C.) What would be your discharge criteria for this patient?

Show Answer

  • No further abnormality found
  • Tachycardia nad hypertension settled
  • No respiratory distress
  • No longer impaired from drug effect
  • Safe disposition with responsible adult

(4 marks)

Author: J Haire

Ref: Tintinalli p. 1754

 


 

Question 6

A 25 year old man sustains a pelvic injury in a high speed motorcycle accident.

A pelvic X-ray including a retrograde cystogram is performed.

 Environmental Pix 2 SA

A.) Describe the abnormalities in this x-ray

Show Answer

  • Pelvic fractures
    • Superior and inferior pubic rami fractures on left
    • Vertical left sacral fracture
    • Pubic symphysis diastasis
    • Vertical shear fracture left pelvis
  • Cystogram
    • Indistinct superior border of bladder
    • Likely bladder rupture

(6 marks)

 

B.) How are bladder ruptures categorised?

Show Answer

  • Intraperitoneal or extraperitoneal or combination

(3 marks)

 

C.) How does their treatment differ?

Show Answer

  • Intraperitoneal rupture requires surgical exploration and repair
  • Extraperitoneal often is treated conservatively with a urinary catheter and antibiotics except when:
    • the IDC does not drain the bladder properly
    • there is associated rectal or vaginal injury
    • associated injury of bladder neck
    • open fixation of a pelvic fracture (to avoid contamination)

(3 marks)

Author: J Haire

Ref: Tintinalli p. 1776

 


 

Question 7

A 50 year old man presents with shortness of breath and sharp central chest pain of 24 hours duration. He has no past medical history and is on no medication.

Environmental Pix 3 SA

A.) Describe the abnormalities on this ECG

Show Answer

  • Narrow complex tachycardia rate approx. 200 bpm
  • P waves hard to see but can see them in V2
  • Short PR interval 80 s
  • Electrical alternans
  • TWI inferiorly
  • ST depression V2-5

(4 marks)

 

B.) What is the differential diagnosis?

Show Answer

  • Common:
    • Pericardial effusion
    • Conduction abnormalities
      • WPW/accessory pathway
      • Prolonged QT syndrome
      • Bradycardia
      • Paroxysmal tachycardia
    • Hypothermia
  • Less common:
    • Cor pulmonale
    • HTN
    • Electrolytes
    • CA spasm/occlusion
    • Rheumatic HD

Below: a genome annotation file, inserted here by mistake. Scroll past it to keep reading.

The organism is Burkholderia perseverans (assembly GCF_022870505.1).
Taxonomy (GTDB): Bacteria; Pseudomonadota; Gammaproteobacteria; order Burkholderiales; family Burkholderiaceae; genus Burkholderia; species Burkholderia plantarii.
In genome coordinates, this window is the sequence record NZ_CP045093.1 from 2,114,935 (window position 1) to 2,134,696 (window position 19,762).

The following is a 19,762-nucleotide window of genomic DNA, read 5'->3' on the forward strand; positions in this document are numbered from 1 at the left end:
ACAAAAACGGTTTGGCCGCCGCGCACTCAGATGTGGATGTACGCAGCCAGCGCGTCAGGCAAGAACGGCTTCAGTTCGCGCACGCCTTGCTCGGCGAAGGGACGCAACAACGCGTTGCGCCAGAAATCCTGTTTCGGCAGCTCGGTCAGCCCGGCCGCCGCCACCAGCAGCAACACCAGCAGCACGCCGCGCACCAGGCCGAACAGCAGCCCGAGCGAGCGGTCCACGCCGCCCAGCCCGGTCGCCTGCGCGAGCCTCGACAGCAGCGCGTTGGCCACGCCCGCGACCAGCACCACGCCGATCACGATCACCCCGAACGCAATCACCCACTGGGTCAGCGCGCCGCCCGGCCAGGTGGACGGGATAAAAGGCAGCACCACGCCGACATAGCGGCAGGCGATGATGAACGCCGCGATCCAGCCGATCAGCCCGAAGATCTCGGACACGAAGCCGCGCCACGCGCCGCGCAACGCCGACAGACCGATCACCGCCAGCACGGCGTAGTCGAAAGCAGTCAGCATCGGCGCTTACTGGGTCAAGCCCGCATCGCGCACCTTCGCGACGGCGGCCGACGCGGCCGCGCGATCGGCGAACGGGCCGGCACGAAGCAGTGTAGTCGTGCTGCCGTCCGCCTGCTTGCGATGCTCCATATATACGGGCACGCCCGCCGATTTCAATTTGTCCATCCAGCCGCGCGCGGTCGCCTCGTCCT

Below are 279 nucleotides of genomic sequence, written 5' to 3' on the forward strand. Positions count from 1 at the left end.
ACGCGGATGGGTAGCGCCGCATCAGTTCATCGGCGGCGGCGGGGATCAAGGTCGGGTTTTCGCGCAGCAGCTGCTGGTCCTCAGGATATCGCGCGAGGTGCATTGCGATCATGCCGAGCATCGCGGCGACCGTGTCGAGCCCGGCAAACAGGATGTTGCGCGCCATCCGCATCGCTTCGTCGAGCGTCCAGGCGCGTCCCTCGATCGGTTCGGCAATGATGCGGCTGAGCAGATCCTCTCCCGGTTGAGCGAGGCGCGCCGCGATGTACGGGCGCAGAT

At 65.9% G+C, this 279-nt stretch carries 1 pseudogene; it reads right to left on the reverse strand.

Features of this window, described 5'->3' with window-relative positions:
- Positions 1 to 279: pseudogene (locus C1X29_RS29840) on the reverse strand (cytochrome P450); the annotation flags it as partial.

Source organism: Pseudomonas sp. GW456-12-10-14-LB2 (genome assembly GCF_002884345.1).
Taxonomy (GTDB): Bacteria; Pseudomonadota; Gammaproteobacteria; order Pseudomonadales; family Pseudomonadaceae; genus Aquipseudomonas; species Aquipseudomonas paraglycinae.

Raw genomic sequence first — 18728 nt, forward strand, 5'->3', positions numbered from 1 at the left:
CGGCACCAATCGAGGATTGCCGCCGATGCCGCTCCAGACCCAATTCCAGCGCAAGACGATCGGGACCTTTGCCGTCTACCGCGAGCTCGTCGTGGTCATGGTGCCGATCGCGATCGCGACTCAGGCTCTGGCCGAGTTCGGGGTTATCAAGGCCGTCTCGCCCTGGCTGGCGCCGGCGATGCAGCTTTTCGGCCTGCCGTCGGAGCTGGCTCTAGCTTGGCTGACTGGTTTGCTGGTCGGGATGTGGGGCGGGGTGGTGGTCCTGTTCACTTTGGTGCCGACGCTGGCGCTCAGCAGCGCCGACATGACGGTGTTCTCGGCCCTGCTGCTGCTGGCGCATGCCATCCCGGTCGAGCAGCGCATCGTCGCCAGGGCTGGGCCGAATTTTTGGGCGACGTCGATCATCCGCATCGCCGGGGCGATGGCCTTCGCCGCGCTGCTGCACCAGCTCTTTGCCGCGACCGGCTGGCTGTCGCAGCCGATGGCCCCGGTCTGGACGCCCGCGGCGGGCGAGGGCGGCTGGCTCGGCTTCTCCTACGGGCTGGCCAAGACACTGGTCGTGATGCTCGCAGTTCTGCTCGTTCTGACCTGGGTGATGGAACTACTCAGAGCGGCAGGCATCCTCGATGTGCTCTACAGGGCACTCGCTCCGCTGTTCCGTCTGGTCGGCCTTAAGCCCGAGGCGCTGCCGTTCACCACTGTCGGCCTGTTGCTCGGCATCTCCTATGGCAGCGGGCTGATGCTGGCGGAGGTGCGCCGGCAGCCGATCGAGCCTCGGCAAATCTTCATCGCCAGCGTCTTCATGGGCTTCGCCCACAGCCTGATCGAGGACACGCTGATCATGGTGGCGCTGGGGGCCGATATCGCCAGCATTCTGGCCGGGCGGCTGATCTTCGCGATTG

(5 marks)

 

C.) What is the diagnosis likely to be in this patient?

Show Answer

  • SVT caused by an accessory pathway

(1 mark)

Author: J Haire

Ref: ECG in Emergency Medicine and Acute Care p. 222

 


 

Question 8

A 78 year old man is brought to your emergency department after collapsing at the local shopping centre that morning. He is now alert with no memory of the event. His observations are normal.

Environmental Pix 4 SA

A.) List the abnormalities in this ECG

Show Answer

  • Intermittently paced rhythm
  • Underlying complete heart block
  • Hard to know if initial beats are sinus or cannot see pacing spikes in limb leads; can see pacing spikes before QRS in precordial leads
  • When paced rate is approx. 65 bpm
  • Ventricular pauses of up to 3s when not paced
  • QRS shows pacing morphology i.e. wide
  • P wave normal morphology and no pacing spike before it

(3 marks)

 

B.) What type of pacemaker could this be?

Show Answer

  • DDD
    • Atrial impulse sensed and pacemaker inhibited
    • Ventricular impulse not sensed so paced

(2 marks)

 

C.) What type of pacemaker failure is this?

Show Answer

  • Failure to pace

(1 mark)

 

D.) What can cause this?

Show Answer

  • Oversensing
  • Pacing lead problems (dislodgment, fracture)
  • Battery or component failure
  • Electromagnetic interference

(3 marks)

 

E.) How can you investigate this?

Show Answer

  • CXR for lead dislodgement, fracture
  • Interrogation for oversensing, battery, component failure

(2 marks)

Author: J Haire

Ref: ECG in Emergency Medicine and Acute Care p. 136-8